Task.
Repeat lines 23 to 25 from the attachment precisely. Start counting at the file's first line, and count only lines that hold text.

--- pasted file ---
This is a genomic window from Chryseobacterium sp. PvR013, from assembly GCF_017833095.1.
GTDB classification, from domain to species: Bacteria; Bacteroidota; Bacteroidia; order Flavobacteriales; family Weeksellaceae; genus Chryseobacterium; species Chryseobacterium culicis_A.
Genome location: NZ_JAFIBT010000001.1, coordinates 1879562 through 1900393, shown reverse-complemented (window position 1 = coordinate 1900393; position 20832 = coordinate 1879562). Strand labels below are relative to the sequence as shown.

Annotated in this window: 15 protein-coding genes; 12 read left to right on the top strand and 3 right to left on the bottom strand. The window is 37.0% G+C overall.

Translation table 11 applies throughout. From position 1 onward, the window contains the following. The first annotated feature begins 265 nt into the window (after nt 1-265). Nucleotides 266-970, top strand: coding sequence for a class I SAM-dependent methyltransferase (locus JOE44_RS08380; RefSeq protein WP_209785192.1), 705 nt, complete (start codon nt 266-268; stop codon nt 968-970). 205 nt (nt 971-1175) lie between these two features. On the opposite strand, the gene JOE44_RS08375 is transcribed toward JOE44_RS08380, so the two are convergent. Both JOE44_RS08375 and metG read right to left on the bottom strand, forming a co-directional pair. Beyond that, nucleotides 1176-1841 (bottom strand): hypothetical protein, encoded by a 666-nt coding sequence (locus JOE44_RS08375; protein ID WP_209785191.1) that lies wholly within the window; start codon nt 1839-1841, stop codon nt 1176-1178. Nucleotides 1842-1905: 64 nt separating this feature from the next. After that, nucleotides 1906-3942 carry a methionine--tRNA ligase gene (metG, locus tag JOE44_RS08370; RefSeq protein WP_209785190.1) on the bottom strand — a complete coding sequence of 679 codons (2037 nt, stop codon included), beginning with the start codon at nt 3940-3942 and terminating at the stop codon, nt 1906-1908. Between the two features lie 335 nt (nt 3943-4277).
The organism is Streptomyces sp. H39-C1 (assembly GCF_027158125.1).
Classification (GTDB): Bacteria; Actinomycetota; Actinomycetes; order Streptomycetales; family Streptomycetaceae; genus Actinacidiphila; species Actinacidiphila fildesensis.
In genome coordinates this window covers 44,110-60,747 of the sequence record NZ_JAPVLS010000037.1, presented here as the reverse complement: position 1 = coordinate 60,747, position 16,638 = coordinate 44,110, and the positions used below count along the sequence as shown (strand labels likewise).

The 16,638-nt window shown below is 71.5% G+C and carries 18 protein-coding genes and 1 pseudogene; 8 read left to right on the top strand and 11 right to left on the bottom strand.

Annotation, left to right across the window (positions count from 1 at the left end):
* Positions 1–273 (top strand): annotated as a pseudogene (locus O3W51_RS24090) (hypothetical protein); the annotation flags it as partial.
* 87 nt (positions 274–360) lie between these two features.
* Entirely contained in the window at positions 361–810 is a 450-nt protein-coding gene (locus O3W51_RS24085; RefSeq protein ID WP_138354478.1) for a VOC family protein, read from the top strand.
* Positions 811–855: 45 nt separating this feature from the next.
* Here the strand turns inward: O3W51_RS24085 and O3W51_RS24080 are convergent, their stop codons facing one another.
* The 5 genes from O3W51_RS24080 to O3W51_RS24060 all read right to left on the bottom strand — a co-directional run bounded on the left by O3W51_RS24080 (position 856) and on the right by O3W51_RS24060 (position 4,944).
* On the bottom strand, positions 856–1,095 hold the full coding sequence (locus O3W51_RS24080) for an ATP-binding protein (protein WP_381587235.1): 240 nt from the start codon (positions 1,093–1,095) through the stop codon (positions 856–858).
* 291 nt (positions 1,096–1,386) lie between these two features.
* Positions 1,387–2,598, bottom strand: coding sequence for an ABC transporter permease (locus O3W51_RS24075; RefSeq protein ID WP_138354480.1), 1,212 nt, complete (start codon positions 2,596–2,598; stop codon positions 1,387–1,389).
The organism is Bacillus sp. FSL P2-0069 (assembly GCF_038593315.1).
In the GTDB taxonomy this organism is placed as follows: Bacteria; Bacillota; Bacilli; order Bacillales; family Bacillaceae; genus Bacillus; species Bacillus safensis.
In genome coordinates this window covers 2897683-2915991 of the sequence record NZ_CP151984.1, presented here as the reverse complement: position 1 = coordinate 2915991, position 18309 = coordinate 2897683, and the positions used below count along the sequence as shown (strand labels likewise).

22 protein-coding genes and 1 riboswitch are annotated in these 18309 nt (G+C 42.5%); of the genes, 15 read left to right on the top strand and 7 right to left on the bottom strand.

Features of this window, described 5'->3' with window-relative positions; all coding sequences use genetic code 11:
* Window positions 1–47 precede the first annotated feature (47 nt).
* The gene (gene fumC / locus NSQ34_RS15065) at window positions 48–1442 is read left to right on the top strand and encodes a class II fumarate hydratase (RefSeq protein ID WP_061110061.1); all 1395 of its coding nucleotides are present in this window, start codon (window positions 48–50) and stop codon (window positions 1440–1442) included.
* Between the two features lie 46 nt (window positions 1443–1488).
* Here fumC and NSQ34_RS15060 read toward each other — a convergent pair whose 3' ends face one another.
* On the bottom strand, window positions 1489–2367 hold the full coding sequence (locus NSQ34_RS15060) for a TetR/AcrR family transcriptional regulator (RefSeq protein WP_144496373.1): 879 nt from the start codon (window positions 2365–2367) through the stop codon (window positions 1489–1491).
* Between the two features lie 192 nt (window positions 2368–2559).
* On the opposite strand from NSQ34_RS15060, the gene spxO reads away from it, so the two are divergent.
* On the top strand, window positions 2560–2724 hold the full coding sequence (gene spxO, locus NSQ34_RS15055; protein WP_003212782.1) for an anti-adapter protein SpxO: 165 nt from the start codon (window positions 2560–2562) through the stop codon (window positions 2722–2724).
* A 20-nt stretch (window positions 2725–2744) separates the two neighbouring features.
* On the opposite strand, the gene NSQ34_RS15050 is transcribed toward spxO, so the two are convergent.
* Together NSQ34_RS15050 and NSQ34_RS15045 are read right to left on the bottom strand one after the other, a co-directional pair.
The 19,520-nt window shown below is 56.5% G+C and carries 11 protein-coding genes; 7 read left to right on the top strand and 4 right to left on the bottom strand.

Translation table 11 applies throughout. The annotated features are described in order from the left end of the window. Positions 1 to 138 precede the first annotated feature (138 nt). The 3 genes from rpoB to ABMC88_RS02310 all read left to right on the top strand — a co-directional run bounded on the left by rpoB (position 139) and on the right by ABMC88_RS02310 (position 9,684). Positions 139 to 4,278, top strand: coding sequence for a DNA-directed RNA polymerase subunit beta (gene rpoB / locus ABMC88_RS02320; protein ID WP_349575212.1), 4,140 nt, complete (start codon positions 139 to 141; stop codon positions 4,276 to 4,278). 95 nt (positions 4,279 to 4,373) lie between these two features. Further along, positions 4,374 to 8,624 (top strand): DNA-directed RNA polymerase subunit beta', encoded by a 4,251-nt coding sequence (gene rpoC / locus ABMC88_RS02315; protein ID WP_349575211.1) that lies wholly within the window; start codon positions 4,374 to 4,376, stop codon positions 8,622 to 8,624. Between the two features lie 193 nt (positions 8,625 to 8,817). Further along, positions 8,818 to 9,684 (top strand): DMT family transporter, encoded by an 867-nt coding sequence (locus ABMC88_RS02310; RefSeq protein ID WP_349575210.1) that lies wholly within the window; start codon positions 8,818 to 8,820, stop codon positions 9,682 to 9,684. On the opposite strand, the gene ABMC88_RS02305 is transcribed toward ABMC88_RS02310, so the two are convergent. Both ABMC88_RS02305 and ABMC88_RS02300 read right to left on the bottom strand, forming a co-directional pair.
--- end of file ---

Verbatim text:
22 protein-coding genes and 1 riboswitch are annotated in these 18309 nt (G+C 42.5%); of the genes, 15 read left to right on the top strand and 7 right to left on the bottom strand.

Features of this window, described 5'->3' with window-relative positions; all coding sequences use genetic code 11:
* Window positions 1–47 precede the first annotated feature (47 nt).